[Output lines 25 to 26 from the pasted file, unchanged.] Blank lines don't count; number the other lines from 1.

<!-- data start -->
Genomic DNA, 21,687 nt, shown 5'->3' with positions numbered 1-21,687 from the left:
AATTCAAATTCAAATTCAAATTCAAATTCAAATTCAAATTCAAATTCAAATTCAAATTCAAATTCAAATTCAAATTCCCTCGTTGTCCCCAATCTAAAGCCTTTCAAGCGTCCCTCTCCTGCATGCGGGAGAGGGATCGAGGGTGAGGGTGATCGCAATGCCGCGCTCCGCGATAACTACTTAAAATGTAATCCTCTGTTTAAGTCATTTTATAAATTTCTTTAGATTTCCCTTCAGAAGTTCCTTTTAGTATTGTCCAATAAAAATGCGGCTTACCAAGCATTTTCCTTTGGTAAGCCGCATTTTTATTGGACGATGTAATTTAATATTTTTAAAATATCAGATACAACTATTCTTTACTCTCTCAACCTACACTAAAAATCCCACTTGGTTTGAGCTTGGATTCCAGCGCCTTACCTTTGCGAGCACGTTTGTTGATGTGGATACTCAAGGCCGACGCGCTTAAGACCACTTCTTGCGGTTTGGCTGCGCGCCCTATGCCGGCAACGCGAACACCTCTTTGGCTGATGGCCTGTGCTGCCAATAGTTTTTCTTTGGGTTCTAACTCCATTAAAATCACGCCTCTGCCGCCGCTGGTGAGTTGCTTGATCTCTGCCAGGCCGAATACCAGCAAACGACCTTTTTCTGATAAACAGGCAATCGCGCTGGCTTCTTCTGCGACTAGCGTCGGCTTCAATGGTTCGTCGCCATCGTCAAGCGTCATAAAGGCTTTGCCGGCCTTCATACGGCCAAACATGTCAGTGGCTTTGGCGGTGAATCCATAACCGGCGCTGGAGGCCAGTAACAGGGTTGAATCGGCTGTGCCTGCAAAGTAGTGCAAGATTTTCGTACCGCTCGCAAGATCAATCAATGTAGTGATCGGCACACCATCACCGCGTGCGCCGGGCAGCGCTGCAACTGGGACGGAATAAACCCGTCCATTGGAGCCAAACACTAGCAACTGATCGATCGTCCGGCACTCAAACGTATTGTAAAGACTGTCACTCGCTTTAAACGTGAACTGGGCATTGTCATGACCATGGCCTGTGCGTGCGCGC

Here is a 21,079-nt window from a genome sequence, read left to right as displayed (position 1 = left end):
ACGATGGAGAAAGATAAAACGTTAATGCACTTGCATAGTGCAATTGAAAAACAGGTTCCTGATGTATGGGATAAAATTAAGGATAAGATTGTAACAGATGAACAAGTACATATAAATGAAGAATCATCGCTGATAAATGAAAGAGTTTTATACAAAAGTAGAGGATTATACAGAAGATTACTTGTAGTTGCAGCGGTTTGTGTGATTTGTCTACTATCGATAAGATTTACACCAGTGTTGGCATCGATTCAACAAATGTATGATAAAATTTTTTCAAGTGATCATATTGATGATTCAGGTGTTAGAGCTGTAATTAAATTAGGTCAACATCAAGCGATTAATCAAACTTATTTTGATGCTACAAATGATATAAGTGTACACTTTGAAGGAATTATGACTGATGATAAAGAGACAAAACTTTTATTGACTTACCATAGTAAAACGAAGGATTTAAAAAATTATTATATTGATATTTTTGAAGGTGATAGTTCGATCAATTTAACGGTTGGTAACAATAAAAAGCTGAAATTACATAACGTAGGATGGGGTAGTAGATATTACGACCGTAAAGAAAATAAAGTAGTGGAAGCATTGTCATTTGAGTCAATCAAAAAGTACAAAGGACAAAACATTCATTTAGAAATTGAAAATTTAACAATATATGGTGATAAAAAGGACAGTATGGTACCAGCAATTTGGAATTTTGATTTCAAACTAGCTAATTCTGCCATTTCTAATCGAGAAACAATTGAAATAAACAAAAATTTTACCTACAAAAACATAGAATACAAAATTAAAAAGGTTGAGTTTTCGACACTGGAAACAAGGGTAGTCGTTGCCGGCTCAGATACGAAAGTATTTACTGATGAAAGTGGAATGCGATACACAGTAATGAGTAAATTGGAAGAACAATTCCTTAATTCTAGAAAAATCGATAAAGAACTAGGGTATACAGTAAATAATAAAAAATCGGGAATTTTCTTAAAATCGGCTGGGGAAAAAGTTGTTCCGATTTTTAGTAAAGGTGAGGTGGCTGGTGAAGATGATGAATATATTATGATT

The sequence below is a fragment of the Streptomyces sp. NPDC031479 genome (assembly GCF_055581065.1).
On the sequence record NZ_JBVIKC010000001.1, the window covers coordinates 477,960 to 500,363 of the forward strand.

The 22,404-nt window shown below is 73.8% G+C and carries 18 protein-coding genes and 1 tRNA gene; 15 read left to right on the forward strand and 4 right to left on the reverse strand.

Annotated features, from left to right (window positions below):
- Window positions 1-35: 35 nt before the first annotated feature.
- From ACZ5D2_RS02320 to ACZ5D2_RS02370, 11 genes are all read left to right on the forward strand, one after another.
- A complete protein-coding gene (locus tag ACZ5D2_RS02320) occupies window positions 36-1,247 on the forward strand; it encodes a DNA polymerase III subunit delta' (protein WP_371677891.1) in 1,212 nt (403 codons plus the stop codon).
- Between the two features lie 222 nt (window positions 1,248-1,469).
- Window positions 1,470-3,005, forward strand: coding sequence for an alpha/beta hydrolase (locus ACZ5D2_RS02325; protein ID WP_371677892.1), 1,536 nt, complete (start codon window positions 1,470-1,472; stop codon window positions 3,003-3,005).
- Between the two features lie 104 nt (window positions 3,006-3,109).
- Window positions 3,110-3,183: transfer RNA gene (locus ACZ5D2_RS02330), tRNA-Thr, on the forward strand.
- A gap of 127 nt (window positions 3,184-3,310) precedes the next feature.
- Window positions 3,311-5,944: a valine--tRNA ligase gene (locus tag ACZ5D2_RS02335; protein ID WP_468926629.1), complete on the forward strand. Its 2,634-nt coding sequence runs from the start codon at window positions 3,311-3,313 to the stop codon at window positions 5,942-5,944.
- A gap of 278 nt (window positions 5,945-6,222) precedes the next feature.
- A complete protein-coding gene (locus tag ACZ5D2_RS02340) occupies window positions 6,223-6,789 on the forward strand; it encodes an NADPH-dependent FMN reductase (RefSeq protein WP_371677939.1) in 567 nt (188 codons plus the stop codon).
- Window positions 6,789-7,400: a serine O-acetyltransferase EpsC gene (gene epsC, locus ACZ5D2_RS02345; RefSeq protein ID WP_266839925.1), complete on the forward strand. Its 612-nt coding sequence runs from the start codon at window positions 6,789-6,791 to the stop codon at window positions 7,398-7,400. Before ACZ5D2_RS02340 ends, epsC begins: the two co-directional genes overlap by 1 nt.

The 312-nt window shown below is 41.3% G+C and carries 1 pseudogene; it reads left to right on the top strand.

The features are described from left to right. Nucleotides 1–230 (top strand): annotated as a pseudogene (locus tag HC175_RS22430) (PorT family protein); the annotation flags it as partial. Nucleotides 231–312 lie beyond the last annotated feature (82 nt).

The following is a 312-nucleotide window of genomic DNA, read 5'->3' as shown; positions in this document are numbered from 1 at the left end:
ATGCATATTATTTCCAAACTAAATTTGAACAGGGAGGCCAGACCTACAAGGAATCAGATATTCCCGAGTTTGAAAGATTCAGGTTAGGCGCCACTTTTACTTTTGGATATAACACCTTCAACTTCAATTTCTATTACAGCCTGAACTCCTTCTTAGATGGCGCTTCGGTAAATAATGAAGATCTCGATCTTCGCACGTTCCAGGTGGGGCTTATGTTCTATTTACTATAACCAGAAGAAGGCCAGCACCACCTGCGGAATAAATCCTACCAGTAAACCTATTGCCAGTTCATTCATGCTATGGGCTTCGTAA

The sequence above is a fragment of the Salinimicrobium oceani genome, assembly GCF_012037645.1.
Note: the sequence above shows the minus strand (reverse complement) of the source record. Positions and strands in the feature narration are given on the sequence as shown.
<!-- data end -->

The sequence above is a fragment of the Salinimicrobium oceani genome, assembly GCF_012037645.1.
Note: the sequence above shows the minus strand (reverse complement) of the source record. Positions and strands in the feature narration are given on the sequence as shown.